So what kind of performance can you expect to see when you're running Windows on the high-end MacBook? In a word: impressive. We've seen in previous benchmark tests that the MacBook, when running software written natively for it, can outperform or at least keep pace with mid-range and low-end G5 desktop systems. Well, Windows XP runs natively on this hardware as well, as do the applications that run under it. And the result is that not only does cross-platform software running under Windows on the MacBook hold up against G5 desktop systems, but it also hold up against multi-processor Xeon and Opteron systems as well.

That's pretty scary for a laptop.

For this benchmark analysis, we'll take a look at the performance of the Adobe Creative Suite--After Effects, Photoshop and Illustrator--running under Windows on the MacBook. In the next (and final) installment in this series, we'll take a look at 3D software (Maya, LightWave and Cinema 4D) running under Windows. We'll discuss the process of using Boot Camp in a separate article, along with an overall review of the MacBook Pro.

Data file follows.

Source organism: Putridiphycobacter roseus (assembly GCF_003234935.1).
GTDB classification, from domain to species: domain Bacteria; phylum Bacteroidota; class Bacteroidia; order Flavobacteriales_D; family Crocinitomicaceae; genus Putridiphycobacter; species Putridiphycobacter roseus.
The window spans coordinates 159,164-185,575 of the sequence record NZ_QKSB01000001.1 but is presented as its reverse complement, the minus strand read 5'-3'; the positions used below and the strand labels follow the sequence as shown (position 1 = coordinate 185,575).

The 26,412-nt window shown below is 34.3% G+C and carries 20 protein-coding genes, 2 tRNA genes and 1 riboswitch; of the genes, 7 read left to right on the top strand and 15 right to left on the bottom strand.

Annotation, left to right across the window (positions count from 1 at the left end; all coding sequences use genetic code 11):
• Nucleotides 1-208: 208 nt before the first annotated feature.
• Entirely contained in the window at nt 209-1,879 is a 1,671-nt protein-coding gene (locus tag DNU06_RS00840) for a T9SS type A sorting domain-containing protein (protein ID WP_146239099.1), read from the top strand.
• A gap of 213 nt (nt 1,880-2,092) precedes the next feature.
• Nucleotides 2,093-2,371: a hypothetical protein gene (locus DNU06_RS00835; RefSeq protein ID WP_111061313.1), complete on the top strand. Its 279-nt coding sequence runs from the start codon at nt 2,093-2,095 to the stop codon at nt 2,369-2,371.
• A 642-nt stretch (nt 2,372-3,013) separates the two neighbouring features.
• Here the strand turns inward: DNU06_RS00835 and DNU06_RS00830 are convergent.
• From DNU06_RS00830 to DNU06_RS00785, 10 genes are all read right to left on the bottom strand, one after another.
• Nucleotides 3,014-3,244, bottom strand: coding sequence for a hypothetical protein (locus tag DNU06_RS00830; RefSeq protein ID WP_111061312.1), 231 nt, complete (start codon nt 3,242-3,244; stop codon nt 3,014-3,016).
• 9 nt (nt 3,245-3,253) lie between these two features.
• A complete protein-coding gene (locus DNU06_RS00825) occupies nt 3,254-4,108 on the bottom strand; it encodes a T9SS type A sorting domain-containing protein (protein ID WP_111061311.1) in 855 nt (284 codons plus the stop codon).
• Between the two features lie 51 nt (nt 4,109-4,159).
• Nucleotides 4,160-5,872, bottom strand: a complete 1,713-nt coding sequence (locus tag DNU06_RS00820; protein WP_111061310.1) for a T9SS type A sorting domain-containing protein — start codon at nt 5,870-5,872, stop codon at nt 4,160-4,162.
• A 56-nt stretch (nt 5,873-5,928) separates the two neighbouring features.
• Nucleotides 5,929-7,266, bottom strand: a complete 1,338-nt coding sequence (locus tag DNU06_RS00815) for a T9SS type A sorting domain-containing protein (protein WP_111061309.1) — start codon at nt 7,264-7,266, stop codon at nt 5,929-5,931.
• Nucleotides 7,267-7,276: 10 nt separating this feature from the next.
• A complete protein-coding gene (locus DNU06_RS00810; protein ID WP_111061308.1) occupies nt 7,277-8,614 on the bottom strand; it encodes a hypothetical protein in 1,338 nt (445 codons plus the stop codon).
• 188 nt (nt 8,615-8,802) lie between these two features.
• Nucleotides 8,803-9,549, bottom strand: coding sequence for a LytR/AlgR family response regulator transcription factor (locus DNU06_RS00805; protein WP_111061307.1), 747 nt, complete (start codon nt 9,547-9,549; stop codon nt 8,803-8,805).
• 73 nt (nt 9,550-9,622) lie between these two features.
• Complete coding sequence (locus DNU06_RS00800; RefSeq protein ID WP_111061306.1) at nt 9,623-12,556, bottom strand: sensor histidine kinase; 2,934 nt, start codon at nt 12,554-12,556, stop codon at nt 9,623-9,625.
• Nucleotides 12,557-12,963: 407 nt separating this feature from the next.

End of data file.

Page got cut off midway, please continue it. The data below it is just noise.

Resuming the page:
For these benchmarks, we're running Windows XP SP2 on a MacBook Pro equipped with a 2.16 GHz Intel CoreDuo chip, 2 GB RAM and a petit 10 GB partition allotted to Windows via Apple's Boot Camp preview release software. The Windows systems (except for the MacBook) were tested using After Effects 6.5 (the only version available for those systems at the time), while the rest were tested using After Effects 7. In separate tests, results between AE 6.5 and AE 7 have proved to be similar, if not identical, so the comparisons are valid.